Perfect Picture Book Fridays are the creation of the lovely children’s book author Susanna Leonard Hill. Check in each week on Fridays for new book reviews. Susanna also has a complete list (alphabetically and by theme) of all the book reviews. It’s a wonderful resource if you’re looking for activities for a book, or books focused on a particular theme.

black_is_brown_is_tanTitle: Black Is Brown Is Tan

Author: Arnold Adoff

Illustrator: Emily Arnold McCully

Publisher: HarperCollins

Year: 2002

Genre: Fiction picture book

Ages: 4-8

Themes: Race; family life


black is brown is tan

is girl is boy

is nose is


is all



of     the     race

Synopsis: (from publisher’s website)

Brown-skinned mama, the color of chocolate milk and pumpkin pie. White-skinned daddy, not the color of milk or snow, but light with pinks and tiny tans. And their two children, the beautiful colors of both. For an all-American family, full of joy, warmth, and love,

this is the way it is for us 
this is the way we are

When it was first published in 1973, Black is Brown is Tan featured the first interracial family in children’s books. Decades later, Arnold Adoff and Emily Arnold McCully continue to offer a joyous and loving celebration of all the colors of the race, now newly embellished with bright watercolor paintings that depict a contemporary family of the twenty-first century. And the chorus rings true as ever:

black is brown is tan 
is girl is boy 
is nose is face 
is all the colors of the race

What makes it great: There aren’t many picture books that feature interracial families. This one not only features a black/white interracial family, but is about race and skin color. The text mirrors what kids of all colors notice about the people around them.

What readers notice: We have an interracial extended family, and my kids have biracial friends and classmates. They have often brought up the subject of differences in skin color and it’s nice to see a book that mirrors their own observations of the world.

What a writer notices: I love the rhythmic language of this book and the child-centered descriptions of skin color.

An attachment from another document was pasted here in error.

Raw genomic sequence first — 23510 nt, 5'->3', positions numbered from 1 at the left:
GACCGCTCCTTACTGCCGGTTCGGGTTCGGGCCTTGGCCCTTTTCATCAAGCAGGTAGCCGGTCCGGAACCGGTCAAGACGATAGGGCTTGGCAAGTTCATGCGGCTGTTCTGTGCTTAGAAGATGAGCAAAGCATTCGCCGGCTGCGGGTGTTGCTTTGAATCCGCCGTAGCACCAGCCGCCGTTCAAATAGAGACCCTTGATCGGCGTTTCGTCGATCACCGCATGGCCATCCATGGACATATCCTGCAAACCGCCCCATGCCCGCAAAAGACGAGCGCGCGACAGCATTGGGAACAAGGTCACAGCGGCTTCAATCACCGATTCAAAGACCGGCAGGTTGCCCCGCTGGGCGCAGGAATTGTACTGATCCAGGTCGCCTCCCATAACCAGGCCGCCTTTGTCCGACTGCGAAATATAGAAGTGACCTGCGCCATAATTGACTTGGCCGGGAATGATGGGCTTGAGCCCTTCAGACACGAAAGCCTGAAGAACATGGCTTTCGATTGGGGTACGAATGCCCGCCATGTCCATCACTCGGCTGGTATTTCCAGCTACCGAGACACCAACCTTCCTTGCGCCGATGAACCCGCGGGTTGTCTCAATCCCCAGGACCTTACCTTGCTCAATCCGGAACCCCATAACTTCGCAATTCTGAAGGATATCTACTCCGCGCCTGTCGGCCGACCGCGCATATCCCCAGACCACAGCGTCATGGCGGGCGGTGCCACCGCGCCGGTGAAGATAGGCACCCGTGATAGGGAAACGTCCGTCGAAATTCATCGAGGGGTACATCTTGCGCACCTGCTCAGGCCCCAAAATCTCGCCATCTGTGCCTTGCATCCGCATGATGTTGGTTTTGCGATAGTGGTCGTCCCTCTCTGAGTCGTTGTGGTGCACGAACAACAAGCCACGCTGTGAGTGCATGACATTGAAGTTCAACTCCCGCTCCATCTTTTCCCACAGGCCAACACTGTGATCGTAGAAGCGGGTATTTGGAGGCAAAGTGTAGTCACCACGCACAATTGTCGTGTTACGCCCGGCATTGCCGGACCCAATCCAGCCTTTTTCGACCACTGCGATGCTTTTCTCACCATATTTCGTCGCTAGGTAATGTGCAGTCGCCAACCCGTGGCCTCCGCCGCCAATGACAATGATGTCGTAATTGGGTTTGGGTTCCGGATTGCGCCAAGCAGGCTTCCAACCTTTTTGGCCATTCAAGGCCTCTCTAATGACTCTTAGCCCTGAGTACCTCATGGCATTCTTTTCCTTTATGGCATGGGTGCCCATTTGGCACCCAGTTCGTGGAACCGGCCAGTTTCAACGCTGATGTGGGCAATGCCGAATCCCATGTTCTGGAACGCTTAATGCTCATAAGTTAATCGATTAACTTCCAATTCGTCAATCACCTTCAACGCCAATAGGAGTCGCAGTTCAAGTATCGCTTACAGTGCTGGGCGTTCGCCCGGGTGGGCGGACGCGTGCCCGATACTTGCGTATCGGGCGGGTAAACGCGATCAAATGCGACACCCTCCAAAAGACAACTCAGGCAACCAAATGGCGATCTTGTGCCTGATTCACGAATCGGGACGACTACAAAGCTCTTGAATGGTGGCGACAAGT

This page describes the mother:

i am black i am a brown sugar gown

a tasty tan and coffee pumpkin pie

with dark brown eyes and almond ears

and my face gets ginger red

when i puff and yell you into bed


And this page describes the father:

i am white i am white

i am light

with pinks and tiny tans

dark hair growing on my arms

that darken in the summer sun

brown eyes

big yellow ears

and my face gets tomato red

when i puff and yell you into bed


And I love the beautiful, songlike refrain:

this is the way it is for us 
this is the way we are


HarperCollins has produced a teaching guide to go along with the book.



Perfect Picture Book Friday – Me First

Perfect Picture Book Fridays are the creation of the lovely children’s book author Susanna Leonard Hill. Check in each week on Fridays for new book reviews. Susanna also has a complete list (alphabetically and by theme) of all the book reviews. It’s a wonderful resource if you’re looking for activities for a book, or books focused on a particular theme.

me_firstTitle: Me First

Author/Illustrator: Max Kornell

Publisher: Nancy Paulsen/Penguin

Year: 2014

Genre: Fiction picture book

Ages: 6-8

Themes: Siblings; competition


Hal was Martha’s older brother.

“Did you know,” he told Martha, “that I used to play checkers with Dad before you were even born?”

Martha didn’t mind that Hal was older or that he talked about it all the time. It made beating him more fun.

Synopsis: (from publisher’s website) If there’s one thing siblings Hal and Martha can agree on, it’s this: It is important to be first! But what happens when being first is suddenly not so much fun? Competing to explore a new route home one day, Hal and Martha discover that sometimes having a brother or sister right beside you is even better than being one step ahead of them.

What makes it great: The author does a great job portraying the two siblings. We don’t feel that either one is in the “right,” and neither dominates the storyline. That makes the book appealing to both younger and older sibling readers.